by Bruce Micheals
Dwight Henley, an Indiana University graduate and member of the Lakeland college program, says AP testing is an excellent alternative to CLEP testing, “Our college group is following Ojibway’s in transitioning from offering CLEP to offering AP. There really isn’t that much of a difference between the two as far as we are concerned: We’re dealing with the same company for a similar price and exam selection.”
AP Tests are normally taken by high school students who are getting a jump-start on their college studies. Students typically study for a semester (16 weeks) or two prior to taking an AP exam. Passing scores are accepted by most American colleges and universities for full college credit; which means, passing an AP exam is equivalent to completing a college course. For incarcerated students struggling to find tuition, AP testing is a bargain at just $87 per exam.
According to the Adams State College (ASC) Office of Admissions Advanced Placement Policy (2010) students receive the following credits for passing scores in the following exams.
Computer Science A
Computer Science AB
English Language & Composition
English Literature & Composition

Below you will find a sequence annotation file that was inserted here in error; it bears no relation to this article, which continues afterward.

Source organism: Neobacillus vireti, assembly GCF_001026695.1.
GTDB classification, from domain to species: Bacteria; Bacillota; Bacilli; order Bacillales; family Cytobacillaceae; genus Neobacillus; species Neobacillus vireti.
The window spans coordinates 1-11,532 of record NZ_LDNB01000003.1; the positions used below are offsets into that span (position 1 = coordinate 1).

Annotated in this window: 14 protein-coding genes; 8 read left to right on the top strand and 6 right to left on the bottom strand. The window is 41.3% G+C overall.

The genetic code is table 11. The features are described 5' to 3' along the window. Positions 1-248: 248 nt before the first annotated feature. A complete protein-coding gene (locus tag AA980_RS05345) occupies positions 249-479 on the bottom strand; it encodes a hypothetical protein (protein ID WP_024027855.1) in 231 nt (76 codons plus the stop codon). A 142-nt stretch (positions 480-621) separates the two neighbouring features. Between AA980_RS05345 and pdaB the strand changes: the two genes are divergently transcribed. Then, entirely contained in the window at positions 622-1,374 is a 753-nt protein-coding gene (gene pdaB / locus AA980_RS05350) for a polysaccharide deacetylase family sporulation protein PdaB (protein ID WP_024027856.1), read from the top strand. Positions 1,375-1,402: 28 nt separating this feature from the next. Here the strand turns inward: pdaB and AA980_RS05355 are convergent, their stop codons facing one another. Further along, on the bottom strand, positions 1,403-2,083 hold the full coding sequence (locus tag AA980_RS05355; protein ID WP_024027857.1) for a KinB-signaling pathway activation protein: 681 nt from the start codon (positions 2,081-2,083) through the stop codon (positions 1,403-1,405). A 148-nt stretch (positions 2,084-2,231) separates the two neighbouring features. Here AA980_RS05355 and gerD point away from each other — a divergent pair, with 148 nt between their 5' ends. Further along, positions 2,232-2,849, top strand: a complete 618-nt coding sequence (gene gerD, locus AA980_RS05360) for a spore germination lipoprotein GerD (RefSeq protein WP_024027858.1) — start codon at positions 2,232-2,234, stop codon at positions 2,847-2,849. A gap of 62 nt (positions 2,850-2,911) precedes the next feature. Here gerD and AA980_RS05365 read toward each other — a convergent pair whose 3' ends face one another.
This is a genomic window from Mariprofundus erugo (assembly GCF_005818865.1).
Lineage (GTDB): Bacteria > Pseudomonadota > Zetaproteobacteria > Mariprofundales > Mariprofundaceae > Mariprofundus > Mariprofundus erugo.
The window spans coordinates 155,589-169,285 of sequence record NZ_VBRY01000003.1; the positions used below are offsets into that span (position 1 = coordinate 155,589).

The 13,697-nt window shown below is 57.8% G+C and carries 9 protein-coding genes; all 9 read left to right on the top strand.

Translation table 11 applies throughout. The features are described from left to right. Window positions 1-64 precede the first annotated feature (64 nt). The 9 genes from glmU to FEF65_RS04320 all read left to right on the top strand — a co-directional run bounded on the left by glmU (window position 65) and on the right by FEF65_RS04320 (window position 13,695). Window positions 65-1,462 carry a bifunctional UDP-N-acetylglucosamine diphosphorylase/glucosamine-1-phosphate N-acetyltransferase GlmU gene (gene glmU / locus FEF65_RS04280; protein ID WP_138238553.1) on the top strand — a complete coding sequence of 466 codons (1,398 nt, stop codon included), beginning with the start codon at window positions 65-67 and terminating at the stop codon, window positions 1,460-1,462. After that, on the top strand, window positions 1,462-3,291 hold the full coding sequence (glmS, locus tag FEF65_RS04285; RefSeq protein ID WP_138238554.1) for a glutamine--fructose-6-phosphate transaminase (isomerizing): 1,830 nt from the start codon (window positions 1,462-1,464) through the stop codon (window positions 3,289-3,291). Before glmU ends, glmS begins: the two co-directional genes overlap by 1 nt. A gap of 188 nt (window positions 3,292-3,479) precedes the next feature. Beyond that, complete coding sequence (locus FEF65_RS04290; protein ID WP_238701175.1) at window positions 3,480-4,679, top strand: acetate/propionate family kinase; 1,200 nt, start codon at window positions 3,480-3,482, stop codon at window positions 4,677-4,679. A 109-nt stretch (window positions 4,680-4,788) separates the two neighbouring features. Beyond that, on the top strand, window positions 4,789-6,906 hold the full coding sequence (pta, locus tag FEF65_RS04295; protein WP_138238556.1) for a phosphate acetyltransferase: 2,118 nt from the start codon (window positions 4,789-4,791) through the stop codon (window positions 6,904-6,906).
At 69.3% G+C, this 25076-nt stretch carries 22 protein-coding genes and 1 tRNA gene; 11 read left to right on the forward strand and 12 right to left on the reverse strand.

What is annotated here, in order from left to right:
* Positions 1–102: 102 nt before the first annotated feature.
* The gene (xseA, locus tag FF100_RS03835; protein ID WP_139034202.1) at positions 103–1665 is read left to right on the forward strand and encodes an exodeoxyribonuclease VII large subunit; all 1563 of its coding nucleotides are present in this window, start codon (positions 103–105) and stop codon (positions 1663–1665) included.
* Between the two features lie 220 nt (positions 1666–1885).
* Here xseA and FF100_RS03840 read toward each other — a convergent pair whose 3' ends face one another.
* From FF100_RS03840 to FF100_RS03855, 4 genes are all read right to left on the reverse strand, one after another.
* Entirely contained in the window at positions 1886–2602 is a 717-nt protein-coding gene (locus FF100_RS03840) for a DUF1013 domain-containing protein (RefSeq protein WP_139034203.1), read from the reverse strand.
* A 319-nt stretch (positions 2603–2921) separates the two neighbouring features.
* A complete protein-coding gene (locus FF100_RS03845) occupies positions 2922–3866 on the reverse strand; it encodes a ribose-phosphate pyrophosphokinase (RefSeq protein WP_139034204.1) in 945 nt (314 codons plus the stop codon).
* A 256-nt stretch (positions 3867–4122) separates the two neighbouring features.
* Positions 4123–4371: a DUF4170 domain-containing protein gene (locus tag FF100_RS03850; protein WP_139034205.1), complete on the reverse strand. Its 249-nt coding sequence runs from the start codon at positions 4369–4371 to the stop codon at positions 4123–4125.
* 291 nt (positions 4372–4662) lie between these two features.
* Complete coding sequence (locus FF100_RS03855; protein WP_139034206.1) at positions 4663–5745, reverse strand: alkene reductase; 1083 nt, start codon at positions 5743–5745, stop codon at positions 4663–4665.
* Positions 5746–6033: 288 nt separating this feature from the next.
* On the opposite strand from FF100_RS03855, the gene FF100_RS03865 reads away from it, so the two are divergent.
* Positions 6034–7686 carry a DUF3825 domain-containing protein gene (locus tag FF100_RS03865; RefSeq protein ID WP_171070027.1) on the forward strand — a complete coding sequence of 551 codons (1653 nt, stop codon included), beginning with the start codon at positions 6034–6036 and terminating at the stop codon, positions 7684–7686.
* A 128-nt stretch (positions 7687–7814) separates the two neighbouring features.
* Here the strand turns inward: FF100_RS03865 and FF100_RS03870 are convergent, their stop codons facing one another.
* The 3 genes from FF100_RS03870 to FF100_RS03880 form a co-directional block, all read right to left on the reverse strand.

Govt and Politics: United States
Physics C: Electricity and Magnetism
Physics C: Mechanics
Studio Art: 2-D Design
Studio Art: 3-D Design
Studio Art: Drawing
United States History
Though several AP exams offer the same 3-6 credits CLEP exams offer, some AP exams offer significantly more credits such as up to 14 credits for proficiency in Spanish. Therefore, despite CLEP only being available by computer, prison college programs can not only survive, they may even flourish by switching to AP. So is there life after CLEP for prison college programs? Incarcerated students seem to be realizing that when CLEP and AP are compared, as Henley said earlier, “there really isn’t that much of a difference between the two.”
Lee, T.J. & CLEP tutors at Ojibway Correctional Facility. (2011). Back To College for Prisoners: How to Begin a College Level Examination Program for Prisoners. 3. Available from [email protected]
Frazier, B. (2011, March/April). The Prison Library: An Oasis of Learning,
a Beacon of Hone. Reentry Advocate. 12.
Bruce Micheals is a Sociology major, a juvenile lifer, and a published author. Bruce’s book College in Prison: Information and Resources for Incarcerated Students (ISBN: 978-1-4269-6453-4) is available at www.barnesandnoble.com for $12 plus shipping and handling.
Published Feb 28, 2012 by Christopher Zoukis, JD, MBA | Last Updated by Christopher Zoukis, JD, MBA on Oct 24, 2021 at 10:43 am